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You Literally Can’t Pay Us to Go to the Gym, According to New Study

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A new study finds that financial incentives are not enough to motivate people to exercise, even when those people really want to develop good habits. The findings were reported in a National Bureau of Economic Research working paper.

The Centers for Disease Control and Prevention estimate that just 1 in 5 American adults meets recommended physical activity levels. Many of us want to do better. That’s why we buy elliptical machines, sign up for yoga classes, and join the gym. Unfortunately, more often than we’d like, these investments go to waste.

Previous studies of exercise motivation have found that financial incentives have had mixed results. But these studies focused on the general population, so it’s possible that many of the participants didn’t actually care about upping their exercise in the first place.

To find out if paying people to hit the gym pays off, researchers recruited 836 new gym members: that is, people who already had a financial stake in working out more frequently. The experts divided the participants into four groups. The first group, the control group, was paid $30 no matter what they did. The other groups were told that they’d be rewarded for attending the gym just 1.5 times per week during their first six weeks of membership. The rewards were either a $30 or $60 Amazon gift card or a $30 item of the participant’s choosing.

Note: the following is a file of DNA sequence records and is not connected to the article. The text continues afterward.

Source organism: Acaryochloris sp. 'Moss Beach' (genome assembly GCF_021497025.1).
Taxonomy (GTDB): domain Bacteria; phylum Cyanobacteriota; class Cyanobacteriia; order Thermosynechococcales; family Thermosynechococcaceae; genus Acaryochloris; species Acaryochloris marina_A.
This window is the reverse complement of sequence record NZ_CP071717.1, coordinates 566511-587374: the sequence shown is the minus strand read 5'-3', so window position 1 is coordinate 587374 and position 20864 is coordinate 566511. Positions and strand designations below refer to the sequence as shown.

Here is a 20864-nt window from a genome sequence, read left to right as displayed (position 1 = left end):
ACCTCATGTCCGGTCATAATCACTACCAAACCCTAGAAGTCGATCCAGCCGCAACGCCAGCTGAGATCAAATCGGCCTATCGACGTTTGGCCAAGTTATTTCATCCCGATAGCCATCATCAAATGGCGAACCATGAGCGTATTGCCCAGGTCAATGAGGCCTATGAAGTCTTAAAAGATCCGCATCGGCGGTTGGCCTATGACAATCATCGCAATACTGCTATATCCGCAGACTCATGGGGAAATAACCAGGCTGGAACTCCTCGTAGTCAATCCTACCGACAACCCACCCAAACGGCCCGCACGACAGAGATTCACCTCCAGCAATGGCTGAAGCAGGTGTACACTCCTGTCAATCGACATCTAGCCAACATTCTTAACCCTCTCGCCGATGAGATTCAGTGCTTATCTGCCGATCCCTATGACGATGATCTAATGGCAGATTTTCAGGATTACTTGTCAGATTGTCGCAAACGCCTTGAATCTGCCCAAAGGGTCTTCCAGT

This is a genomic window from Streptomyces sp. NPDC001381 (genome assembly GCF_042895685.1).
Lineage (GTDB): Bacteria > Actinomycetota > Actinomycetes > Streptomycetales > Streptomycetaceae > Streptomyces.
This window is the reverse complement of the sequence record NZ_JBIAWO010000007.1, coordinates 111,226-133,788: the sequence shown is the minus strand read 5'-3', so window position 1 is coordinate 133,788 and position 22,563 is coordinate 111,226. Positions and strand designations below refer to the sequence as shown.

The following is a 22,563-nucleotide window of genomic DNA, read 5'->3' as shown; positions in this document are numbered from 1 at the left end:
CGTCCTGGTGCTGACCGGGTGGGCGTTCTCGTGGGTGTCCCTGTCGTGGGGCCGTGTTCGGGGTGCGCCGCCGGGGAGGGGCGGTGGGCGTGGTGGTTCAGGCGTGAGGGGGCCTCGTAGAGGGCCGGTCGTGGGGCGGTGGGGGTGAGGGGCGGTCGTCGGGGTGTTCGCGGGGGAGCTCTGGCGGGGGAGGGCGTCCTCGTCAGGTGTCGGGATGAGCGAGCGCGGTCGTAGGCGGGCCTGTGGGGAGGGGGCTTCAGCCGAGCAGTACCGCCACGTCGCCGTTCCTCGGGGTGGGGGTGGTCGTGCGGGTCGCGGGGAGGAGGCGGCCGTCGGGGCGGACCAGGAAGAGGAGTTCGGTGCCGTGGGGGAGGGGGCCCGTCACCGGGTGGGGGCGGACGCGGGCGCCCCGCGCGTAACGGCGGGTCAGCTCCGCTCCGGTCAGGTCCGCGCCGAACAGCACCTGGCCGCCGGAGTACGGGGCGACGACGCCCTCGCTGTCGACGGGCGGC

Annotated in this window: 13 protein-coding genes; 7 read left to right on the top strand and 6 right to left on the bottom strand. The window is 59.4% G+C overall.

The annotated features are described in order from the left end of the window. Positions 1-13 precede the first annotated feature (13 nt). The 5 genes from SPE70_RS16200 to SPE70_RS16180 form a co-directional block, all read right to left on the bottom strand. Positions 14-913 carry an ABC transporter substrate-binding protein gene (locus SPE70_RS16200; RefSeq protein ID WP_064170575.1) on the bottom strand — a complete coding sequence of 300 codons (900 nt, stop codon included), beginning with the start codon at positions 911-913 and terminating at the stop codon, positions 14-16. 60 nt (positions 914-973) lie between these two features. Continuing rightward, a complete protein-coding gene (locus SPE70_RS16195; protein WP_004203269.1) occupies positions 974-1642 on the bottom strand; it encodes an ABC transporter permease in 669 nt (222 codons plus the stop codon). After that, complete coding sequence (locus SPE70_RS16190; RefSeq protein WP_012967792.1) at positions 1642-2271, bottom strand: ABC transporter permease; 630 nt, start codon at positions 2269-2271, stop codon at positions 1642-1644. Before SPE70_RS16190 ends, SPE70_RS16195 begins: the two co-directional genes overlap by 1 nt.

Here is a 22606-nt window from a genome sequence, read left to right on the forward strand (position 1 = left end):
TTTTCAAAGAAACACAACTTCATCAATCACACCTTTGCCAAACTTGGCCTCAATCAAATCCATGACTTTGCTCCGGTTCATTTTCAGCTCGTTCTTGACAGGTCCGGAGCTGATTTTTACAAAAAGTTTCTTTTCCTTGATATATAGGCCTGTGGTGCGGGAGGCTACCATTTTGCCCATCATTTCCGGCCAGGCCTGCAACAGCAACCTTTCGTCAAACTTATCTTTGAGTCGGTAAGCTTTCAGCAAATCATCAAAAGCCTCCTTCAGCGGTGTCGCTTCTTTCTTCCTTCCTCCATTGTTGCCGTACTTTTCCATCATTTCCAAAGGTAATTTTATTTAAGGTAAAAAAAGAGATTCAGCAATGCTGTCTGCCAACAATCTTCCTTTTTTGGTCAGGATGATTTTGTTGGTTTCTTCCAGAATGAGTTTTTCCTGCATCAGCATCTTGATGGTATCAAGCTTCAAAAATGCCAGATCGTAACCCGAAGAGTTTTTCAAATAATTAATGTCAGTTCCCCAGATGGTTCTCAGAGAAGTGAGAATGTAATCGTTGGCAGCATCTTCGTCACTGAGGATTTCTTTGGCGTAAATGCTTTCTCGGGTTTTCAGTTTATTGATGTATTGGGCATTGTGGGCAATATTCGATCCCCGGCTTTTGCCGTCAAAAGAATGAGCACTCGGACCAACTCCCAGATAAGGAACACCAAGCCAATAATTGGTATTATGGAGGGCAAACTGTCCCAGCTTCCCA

The researchers tracked how many times each participant swiped in at the gym. To ensure that people weren’t just showing up, swiping in, then leaving, they enacted a 10-minute minimum halfway through the study. The new policy didn’t make much difference; people still showed up with the same frequency.

Or, more accurately, they didn’t show up.

Before the study began, participants said they planned to visit the gym an average of three times each week. Reality looked a bit different. People in the control group started out fine, going 1.5 times per week, but by the end of the study they were down to once a week. The folks in the incentive groups didn’t fare much better. They averaged 1.73 weekly visits during their second week, but tapered to a single weekly workout by the end of the study period. After the six weeks ended, all four groups’ attendance declined even further.

Co-author Mariana Carrera is an economist at Case Western University’s Weatherhead School of Management. She says adding money to the participants’ initial enthusiasm was still not enough.

"They wanted to exercise regularly, and yet their behavior did not match their intent, even with a reward," she said in a statement. "People thought earning the incentive would be easy but were way overoptimistic about how often they'd go."

Let’s not lose faith just yet. Gift cards may not be the key to a fitter life, but there are other ways we can motivate ourselves.

First, pause and reflect, and try to figure out what’s holding you back. Are you tired? Is your gym too far from your workplace? Do you just kind of hate your yoga instructor? The obstacles may be easily overcome once you know what they are.

Second, get someone else, a friend or a coworker, to hold you accountable to your exercise plan. Shame is a powerful deterrent.

Finally, try lowering your standards. Five minutes of exercise is better than zero; start there. And many of us are far more active than we realize. Carrying groceries, chasing your kids, and walking to the coffee shop may not require cute leggings or bright sneakers, but they're still exercise.